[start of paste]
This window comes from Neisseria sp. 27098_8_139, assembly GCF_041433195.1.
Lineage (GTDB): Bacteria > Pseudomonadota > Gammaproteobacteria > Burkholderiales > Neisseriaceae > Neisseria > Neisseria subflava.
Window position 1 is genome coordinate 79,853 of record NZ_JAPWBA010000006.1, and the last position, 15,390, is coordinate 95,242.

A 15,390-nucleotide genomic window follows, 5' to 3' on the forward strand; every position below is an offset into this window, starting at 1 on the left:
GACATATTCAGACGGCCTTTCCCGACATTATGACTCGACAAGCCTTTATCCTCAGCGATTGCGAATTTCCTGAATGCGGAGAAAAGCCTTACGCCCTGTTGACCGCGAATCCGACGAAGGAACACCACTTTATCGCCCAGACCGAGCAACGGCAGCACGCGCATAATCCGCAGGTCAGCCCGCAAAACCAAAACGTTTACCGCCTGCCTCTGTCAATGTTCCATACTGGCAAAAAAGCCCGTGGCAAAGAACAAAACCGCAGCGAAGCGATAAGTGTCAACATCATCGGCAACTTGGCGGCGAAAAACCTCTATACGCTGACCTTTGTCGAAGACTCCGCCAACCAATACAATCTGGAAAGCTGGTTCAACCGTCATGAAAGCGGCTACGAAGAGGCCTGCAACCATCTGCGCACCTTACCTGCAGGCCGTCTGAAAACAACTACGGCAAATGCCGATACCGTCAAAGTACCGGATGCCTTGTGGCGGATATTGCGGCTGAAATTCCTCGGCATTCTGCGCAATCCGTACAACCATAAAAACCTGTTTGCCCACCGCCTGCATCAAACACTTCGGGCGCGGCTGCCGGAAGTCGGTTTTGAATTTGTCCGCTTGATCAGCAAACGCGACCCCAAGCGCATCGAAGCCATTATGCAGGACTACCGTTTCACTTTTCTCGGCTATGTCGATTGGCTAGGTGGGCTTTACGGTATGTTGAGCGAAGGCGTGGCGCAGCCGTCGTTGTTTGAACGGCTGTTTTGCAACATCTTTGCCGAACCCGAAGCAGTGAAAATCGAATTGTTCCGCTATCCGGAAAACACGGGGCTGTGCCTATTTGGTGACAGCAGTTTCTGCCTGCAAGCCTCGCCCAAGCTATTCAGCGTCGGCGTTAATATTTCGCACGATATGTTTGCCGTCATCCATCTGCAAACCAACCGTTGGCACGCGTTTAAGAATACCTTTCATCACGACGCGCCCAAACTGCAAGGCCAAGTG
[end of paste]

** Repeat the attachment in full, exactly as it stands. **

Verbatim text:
This window comes from Neisseria sp. 27098_8_139, assembly GCF_041433195.1.
Lineage (GTDB): Bacteria > Pseudomonadota > Gammaproteobacteria > Burkholderiales > Neisseriaceae > Neisseria > Neisseria subflava.
Window position 1 is genome coordinate 79,853 of record NZ_JAPWBA010000006.1, and the last position, 15,390, is coordinate 95,242.

A 15,390-nucleotide genomic window follows, 5' to 3' on the forward strand; every position below is an offset into this window, starting at 1 on the left:
GACATATTCAGACGGCCTTTCCCGACATTATGACTCGACAAGCCTTTATCCTCAGCGATTGCGAATTTCCTGAATGCGGAGAAAAGCCTTACGCCCTGTTGACCGCGAATCCGACGAAGGAACACCACTTTATCGCCCAGACCGAGCAACGGCAGCACGCGCATAATCCGCAGGTCAGCCCGCAAAACCAAAACGTTTACCGCCTGCCTCTGTCAATGTTCCATACTGGCAAAAAAGCCCGTGGCAAAGAACAAAACCGCAGCGAAGCGATAAGTGTCAACATCATCGGCAACTTGGCGGCGAAAAACCTCTATACGCTGACCTTTGTCGAAGACTCCGCCAACCAATACAATCTGGAAAGCTGGTTCAACCGTCATGAAAGCGGCTACGAAGAGGCCTGCAACCATCTGCGCACCTTACCTGCAGGCCGTCTGAAAACAACTACGGCAAATGCCGATACCGTCAAAGTACCGGATGCCTTGTGGCGGATATTGCGGCTGAAATTCCTCGGCATTCTGCGCAATCCGTACAACCATAAAAACCTGTTTGCCCACCGCCTGCATCAAACACTTCGGGCGCGGCTGCCGGAAGTCGGTTTTGAATTTGTCCGCTTGATCAGCAAACGCGACCCCAAGCGCATCGAAGCCATTATGCAGGACTACCGTTTCACTTTTCTCGGCTATGTCGATTGGCTAGGTGGGCTTTACGGTATGTTGAGCGAAGGCGTGGCGCAGCCGTCGTTGTTTGAACGGCTGTTTTGCAACATCTTTGCCGAACCCGAAGCAGTGAAAATCGAATTGTTCCGCTATCCGGAAAACACGGGGCTGTGCCTATTTGGTGACAGCAGTTTCTGCCTGCAAGCCTCGCCCAAGCTATTCAGCGTCGGCGTTAATATTTCGCACGATATGTTTGCCGTCATCCATCTGCAAACCAACCGTTGGCACGCGTTTAAGAATACCTTTCATCACGACGCGCCCAAACTGCAAGGCCAAGTG